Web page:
Pret-a-Reporter

Meryl Streep, Lily Collins Honored at Costume Designers Guild Awards

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Meryl Streep at the 2017 Costume Designers Guild Awards.

Streep originally wanted to be a costume designer. (Who knew?!) "Halloween was like the run-up to fashion week in our house," she says.

"What I'm trying to say — and it's time that someone said it — she's a complete bitch," James Corden joked at the Costume Designers Guild Awards on Tuesday, recalling the first time he met Meryl Streep in a restaurant and she asked him to bring her the lemon-crusted salmon, mistaking him for a waiter. (He explained that they would be co-stars for Into the Woods.)

"Now, listen, I disagree with almost everything that Donald Trump has ever said, but, when he tweeted that ..." The Late Late Show host said, poking fun at the time the president called Streep an "overrated" actress. "It's great to see someone like Meryl finally be recognized with an award."

Streep's latest honor is the Costume Designers Guild's Distinguished Collaborator Award. "This is going to be a door stop for the Golden Globe room," Corden quipped of the much-lauded Streep.

 

Though recognized often for her work as an actress (she's a best actress Oscar nominee for her latest, Florence Foster Jenkins), it turns out Streep's original interest was costume design. (Who knew?!)

"It means a lot to me, and not because I wanted to be a costume designer, which I did, but because my mother really wanted to be a costume designer," said the 67-year-old star, clad in a fuchsia Valentino gown, as she accepted her award. "Halloween was like the run-up to fashion week in our house. She was so inventive."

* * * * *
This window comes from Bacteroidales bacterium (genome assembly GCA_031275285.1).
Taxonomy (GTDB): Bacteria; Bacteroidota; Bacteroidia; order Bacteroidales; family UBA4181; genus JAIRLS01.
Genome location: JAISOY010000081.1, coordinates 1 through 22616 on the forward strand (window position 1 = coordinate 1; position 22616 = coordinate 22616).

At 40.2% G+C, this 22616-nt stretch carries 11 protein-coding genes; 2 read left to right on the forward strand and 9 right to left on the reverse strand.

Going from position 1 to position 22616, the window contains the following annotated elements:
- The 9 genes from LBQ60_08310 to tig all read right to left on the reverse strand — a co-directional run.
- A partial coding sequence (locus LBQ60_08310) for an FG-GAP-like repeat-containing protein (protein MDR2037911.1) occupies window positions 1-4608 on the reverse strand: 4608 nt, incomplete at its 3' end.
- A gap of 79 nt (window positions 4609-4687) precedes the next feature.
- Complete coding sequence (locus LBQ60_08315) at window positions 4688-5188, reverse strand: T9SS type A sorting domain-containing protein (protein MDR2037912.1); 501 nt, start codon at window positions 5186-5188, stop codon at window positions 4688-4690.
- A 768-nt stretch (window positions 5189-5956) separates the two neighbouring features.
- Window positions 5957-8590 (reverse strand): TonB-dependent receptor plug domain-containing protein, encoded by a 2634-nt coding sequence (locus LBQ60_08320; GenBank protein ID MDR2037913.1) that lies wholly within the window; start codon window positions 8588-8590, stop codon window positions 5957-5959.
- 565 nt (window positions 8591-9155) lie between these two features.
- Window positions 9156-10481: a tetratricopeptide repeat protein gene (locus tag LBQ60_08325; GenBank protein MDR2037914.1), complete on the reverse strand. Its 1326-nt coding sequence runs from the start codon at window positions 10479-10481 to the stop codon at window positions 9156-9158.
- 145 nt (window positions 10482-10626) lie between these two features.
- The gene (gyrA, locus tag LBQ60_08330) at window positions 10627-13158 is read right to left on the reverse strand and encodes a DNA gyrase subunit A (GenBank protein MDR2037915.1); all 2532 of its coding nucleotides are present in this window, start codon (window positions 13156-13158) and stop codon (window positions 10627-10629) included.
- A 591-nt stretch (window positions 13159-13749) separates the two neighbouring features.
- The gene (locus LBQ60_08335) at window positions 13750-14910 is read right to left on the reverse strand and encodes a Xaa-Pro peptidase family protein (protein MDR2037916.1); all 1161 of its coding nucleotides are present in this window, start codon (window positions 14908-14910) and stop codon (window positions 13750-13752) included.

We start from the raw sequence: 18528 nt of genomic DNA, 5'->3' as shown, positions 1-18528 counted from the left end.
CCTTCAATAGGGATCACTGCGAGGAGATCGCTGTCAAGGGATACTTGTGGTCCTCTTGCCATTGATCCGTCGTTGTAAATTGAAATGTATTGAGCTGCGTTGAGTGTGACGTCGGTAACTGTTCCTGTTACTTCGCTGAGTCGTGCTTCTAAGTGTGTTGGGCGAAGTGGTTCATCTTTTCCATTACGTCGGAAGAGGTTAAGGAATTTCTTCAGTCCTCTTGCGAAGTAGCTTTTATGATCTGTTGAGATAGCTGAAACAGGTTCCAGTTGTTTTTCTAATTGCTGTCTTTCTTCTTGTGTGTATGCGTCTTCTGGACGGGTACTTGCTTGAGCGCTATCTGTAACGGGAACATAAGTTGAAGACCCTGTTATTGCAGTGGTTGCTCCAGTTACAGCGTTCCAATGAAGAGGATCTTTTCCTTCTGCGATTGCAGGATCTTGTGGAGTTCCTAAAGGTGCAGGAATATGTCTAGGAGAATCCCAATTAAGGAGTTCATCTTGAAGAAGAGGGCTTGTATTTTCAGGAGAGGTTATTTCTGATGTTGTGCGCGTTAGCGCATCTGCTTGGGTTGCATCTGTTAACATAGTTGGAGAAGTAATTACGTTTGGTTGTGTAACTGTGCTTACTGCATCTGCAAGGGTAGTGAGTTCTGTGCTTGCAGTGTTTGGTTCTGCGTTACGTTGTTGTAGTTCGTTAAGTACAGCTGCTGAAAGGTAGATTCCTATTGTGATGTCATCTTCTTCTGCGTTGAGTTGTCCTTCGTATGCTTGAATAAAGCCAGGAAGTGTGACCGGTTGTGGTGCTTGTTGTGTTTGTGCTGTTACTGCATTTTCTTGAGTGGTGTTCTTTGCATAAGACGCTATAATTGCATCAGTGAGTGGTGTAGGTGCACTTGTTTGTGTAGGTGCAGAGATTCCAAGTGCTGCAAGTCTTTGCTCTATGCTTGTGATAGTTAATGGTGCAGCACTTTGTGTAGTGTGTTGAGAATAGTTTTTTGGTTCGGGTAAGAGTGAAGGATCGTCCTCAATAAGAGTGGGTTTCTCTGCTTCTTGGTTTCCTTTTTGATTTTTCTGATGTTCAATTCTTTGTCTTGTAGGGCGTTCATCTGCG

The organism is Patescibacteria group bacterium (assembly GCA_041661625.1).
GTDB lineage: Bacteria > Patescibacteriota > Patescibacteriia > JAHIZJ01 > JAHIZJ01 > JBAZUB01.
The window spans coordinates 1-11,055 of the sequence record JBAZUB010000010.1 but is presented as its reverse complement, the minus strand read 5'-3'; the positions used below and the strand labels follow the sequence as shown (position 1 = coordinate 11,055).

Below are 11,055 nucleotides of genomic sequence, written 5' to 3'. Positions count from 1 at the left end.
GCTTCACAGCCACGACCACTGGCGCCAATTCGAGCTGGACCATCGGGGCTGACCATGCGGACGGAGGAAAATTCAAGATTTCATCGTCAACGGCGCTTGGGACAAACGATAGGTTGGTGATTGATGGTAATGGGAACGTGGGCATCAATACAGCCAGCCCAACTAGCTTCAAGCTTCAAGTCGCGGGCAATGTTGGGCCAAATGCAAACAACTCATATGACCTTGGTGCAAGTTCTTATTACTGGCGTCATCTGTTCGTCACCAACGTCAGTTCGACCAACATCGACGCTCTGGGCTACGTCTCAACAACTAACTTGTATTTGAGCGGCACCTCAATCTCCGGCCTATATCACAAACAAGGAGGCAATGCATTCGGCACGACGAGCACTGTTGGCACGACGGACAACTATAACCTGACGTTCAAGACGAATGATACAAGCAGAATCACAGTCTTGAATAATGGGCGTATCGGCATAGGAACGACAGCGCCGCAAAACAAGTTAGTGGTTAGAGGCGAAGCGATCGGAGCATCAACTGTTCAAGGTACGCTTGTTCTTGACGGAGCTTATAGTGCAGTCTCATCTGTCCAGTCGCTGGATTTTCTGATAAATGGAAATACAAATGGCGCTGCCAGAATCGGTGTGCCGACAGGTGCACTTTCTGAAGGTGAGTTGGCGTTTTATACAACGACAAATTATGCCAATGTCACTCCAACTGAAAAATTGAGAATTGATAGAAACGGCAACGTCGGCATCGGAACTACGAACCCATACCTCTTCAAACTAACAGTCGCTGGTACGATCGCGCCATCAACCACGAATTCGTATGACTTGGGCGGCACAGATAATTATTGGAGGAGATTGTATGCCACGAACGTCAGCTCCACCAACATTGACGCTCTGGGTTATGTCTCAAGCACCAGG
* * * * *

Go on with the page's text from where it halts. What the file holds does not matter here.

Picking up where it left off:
That's why Streep says she enjoys working with costume designer Ann Roth ("she has that kind of invention"), who was at the awards ceremony, held at the Beverly Hilton Hotel.

"It’s amazing that I could share that moment of creation — it’s so hard, you never see it in a movie. They never really get that right. That moment of creation, of it coming alive," Streep said of her first time collaborating with Roth on Mike Nichols' Silkwood (1983).

"To be in a room with Ann, and to share that mutual ... it’s like a happy surprise, like a simultaneous orgasm. It is a tiny miracle every time that happens," Streep teased. "I have to be very careful to tell Ann that I have had it with other people ... Albert [Wolsky], Colleen [Atwood] and so many wonderful designers that have really given all these great characters. I'm so grateful for this, and I do honor your artistry. I wish I could do it."

The awards show, hosted by Mandy Moore, honored Jeffrey Kurland (Erin Brockovich, Ocean's Eleven) with the Career Achievement Award and Lois DeArmond (Minority Report, American Sniper) with the Distinguished Service Award. Bob Mackie also paid tribute to his longtime collaborator Ret Turner, who died at age 87 last year. The evening's winners can be found here.

After attending the CDGA five years ago to honor the late Mirror Mirror costume designer Eiko Ishioka, Lily Collins returned to receive the LACOSTE Spotlight Award, which was presented to by her Last Tycoon co-star Matt Bomer.

Collins, who expressed gratitude to all the designers she's worked with over the years, including Wolsky, Janie Bryant, Maria Tortu and Daniel Orlandi, noted that she's always been a fan of clothes.

"I did a show when I was 2 years old in England, and I was put in a new outfit one day on set and then I was proceeded to have fake throw up thrown on me," recalled Collins, who stunned at the event in a sequined Alexander McQueen gown. "And my main concern was my new white shoes. I felt bad for the costume designer. At age 2, my main concern was shoes, so we know I've always been into fashion. I've always seen it as the ultimate form of self expression."

Since then, the 27-year-old actress has learned a thing or two from working with different costume designers.

"Albert Wolsky did Rules Don't Apply with me and he would come up and he'd alter millimeters or centimeters, and even the smallest amount of alteration changes your body shape," Collins told The Hollywood Reporter.

"And it can make something go from being either too mature or too frumpy and all of a sudden, you're like, 'You just transformed my body. It's all about proportion," Collins added. "His eye for detail was so specific and amazing that if you're attuned to that, all of a sudden, you can wear something and not have something wear you."

Spoken like a true style star.

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